15 February 2023
What is careful preparation?
Article 3:2 of the General Administrative Law Act (Algemene wet bestuursrecht, Awb) requires an administrative body to gather the necessary knowledge about the relevant facts and interests to be weighed when preparing a decision. Only then can the municipality reach a careful decision. The municipality is required to consider not only its own interests or those of the property developer, but also those of other parties concerned, such as local residents. That this requirement is not to be taken lightly was demonstrated by a very recent ruling by the Administrative Law Division of the Council of State. Is there any recourse for the municipality and property developer in the case of a flawed decision? In this blog, we will discuss everything about salvaging a carelessly prepared environmental permit.
On 21 April 2021, the Division ruled in a case brought by a person concerned opposing the adoption of the zoning plan ‘redevelopment HBG site’ by the municipality of Rijswijk (ZH). Among other things, the plan allows for the construction of 550 housing units, divided into five residential towers, plus a few town houses. The person concerned lives on a parcel adjacent to the plan area. He disagrees with the plan because of the impact it will have on his residential and living environment.
The person concerned had pulled out all the stops in the hope that the decision to adopt the plan would be overturned. He raised as many as 11 different grounds against the decision: His parcel was wrongly not included in the plan; it was wrongly ruled that an environmental impact report did not have to be drawn up; there was a violation of the South Holland Environment Ordinance; his privacy and views had not been taken into account; the adoption of the plan was contrary to a letter previously sent by the Municipal Executive; the loss of green space was unacceptable; protected birds lived in the plan area; traffic nuisance could be anticipated; there was also insufficient parking space; there was an anticipated increase in noise nuisance due to increased traffic movements; and air pollution would increase.
The Division concluded after ample consideration that the arguments presented by this person concerned failed on almost all grounds. However, on the last two grounds, the Division agreed with the person concerned in accordance with Article 3:2 of the General Administrative Law Act. Indeed, the documents showed that the municipality had not taken into account noise levels at the home of the person concerned when adopting the zoning plan. While there was a noise report, this report was dated after the date of adoption of the decision. Furthermore, there was no evidence that the municipality had sufficiently taken into account the impact on air quality at the home of the person concerned when adopting this decision. While there was an air quality report, it was flawed because it incorrectly deducted 920 car movements for an office building that had been vacant for some time.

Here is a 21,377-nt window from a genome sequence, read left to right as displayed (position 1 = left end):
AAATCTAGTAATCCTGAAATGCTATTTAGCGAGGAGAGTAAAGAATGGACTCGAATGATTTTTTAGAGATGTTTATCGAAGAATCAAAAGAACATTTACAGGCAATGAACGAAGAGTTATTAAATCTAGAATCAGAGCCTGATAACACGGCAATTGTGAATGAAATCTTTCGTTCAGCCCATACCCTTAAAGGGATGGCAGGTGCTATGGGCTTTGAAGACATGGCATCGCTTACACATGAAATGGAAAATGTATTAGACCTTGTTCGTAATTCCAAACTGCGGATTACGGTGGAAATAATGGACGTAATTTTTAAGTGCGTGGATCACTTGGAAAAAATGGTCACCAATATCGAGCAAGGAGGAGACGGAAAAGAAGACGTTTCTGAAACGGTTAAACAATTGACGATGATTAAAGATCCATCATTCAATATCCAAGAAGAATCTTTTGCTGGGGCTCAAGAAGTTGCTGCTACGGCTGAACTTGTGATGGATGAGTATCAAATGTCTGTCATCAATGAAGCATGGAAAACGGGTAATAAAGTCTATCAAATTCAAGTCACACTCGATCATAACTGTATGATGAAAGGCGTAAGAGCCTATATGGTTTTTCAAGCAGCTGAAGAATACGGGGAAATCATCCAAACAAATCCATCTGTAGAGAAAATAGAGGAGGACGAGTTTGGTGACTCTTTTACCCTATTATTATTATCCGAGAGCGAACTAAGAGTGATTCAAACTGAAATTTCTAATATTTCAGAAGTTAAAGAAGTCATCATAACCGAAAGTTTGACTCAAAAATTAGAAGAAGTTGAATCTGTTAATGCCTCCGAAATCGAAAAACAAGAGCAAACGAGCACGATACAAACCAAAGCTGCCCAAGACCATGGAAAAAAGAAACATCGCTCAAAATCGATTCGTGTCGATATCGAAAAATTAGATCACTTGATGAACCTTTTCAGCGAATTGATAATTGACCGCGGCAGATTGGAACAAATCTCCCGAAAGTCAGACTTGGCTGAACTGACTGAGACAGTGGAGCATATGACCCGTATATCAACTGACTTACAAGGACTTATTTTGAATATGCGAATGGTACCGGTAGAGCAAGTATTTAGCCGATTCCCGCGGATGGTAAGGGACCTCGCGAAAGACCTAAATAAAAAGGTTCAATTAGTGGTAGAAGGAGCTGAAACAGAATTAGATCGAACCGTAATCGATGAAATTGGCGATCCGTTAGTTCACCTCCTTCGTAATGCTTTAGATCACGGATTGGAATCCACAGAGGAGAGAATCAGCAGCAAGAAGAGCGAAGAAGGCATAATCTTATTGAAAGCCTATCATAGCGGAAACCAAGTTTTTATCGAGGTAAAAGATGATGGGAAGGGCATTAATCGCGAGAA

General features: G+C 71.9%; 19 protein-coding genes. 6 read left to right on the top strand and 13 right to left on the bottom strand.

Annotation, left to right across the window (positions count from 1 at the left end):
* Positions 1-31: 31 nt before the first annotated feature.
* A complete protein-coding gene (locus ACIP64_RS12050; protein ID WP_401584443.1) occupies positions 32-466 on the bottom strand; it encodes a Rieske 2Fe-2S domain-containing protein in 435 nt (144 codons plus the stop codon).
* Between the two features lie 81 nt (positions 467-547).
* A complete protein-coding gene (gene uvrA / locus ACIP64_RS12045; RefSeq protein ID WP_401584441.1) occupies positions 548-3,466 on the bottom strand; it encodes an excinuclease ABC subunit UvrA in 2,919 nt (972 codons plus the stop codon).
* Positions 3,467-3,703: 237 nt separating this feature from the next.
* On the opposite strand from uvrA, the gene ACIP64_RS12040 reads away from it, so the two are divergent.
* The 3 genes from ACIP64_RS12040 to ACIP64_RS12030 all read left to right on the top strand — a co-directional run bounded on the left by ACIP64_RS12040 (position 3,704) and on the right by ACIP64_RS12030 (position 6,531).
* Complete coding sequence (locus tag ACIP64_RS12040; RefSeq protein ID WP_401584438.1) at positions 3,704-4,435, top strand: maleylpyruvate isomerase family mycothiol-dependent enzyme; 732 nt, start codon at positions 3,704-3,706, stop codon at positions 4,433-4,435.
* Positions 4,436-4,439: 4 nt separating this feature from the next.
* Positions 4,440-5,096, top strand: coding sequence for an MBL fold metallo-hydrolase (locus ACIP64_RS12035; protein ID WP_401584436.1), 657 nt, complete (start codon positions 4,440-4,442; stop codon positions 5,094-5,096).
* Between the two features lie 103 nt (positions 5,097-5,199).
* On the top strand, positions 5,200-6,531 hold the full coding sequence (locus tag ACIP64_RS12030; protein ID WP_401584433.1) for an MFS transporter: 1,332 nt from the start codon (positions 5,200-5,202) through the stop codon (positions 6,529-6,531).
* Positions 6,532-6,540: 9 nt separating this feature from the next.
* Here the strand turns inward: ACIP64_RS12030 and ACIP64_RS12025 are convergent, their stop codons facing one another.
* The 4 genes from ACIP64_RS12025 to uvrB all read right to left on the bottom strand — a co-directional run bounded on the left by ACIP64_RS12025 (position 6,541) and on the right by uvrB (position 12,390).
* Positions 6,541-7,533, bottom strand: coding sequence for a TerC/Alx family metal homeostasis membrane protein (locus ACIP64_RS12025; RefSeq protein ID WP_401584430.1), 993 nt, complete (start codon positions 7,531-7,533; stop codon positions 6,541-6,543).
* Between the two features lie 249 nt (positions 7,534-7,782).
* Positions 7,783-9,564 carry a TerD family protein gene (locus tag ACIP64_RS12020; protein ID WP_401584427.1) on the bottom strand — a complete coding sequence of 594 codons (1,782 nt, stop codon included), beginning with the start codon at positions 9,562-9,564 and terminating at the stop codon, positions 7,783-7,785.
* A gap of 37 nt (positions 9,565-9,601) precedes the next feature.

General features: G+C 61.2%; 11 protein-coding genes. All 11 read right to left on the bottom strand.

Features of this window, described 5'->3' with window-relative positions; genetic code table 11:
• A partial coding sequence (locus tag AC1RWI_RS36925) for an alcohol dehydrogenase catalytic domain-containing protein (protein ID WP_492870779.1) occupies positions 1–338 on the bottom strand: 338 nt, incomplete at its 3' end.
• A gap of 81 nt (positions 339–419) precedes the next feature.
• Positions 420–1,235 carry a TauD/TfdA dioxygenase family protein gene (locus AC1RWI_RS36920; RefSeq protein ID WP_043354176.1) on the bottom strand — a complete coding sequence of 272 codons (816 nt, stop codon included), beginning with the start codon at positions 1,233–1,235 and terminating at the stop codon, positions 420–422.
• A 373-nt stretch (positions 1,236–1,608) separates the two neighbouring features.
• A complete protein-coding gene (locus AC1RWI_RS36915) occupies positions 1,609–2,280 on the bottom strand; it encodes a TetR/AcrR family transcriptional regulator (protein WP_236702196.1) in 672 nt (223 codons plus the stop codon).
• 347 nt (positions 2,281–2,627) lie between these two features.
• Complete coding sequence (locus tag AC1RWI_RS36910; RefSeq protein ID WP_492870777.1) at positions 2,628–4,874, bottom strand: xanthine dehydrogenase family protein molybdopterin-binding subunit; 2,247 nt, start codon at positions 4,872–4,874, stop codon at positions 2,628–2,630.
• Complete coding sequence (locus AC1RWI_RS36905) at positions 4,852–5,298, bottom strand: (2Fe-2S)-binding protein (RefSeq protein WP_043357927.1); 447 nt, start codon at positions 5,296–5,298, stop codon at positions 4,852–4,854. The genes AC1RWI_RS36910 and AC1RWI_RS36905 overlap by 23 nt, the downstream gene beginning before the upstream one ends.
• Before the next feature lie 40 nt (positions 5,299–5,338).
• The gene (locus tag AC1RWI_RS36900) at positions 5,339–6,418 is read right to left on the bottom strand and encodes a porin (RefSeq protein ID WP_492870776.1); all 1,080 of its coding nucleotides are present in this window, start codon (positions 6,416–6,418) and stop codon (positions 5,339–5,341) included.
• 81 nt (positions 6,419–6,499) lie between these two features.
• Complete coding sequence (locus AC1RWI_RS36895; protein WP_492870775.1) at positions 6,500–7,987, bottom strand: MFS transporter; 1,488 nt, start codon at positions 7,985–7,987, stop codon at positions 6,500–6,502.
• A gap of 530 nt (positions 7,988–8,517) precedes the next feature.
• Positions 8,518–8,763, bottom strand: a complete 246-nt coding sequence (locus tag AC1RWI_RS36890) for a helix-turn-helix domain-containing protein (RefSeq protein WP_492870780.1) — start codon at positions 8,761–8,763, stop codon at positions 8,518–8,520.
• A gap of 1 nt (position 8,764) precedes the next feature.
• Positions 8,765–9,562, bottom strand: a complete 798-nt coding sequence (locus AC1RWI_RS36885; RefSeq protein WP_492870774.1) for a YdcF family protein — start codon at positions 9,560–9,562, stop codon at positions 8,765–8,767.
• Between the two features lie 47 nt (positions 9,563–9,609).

Article 8:72(1) of the General Administrative Law Act provides that a decision must be set aside, in whole or in part, if it is determined that it was reached without sufficiently careful preparation. The Division did just that; it annulled the decision to adopt the zoning plan. It goes without saying that this, in principle, has far-reaching implications for both the municipality and the project developer concerned.
However, in this particular case, in terms of noise levels, the — albeit late — noise assessment showed that at the site of the home of the person concerned, the impact of the plan on noise levels was negligible. On the issue of air quality, the municipality had commissioned a remedial report pending the proceedings. It followed that even taking into account the 920 traffic movements previously wrongly deducted, it could not be concluded that air quality would be compromised by the plan. For these reasons, the Division determined that the legal effects of the decision adopted would remain in place. The Division was entitled to do so under Article 8:72(3a) of the General Administrative Law Act. As a result, the plans of the municipality and the project developer were salvaged after all.
The development of habitats has many facets, and all these facets must be thoroughly addressed in the preparation. Given the above ruling, the municipality cannot, in principle, afford to make a mistake in this regard. This is in the interest of the municipality which is keen to make progress in developing habitats. However, it is also in the interest of the project developer who wanted to realise its plans. If an omission in the decision-making process does occur, it is important to act appropriately. One must also ensure that the legal consequences of the decision are upheld.
Do you have any questions about salvaging a carelessly prepared permit? If you would like advice or have another legal question, please do not hesitate to contact me.
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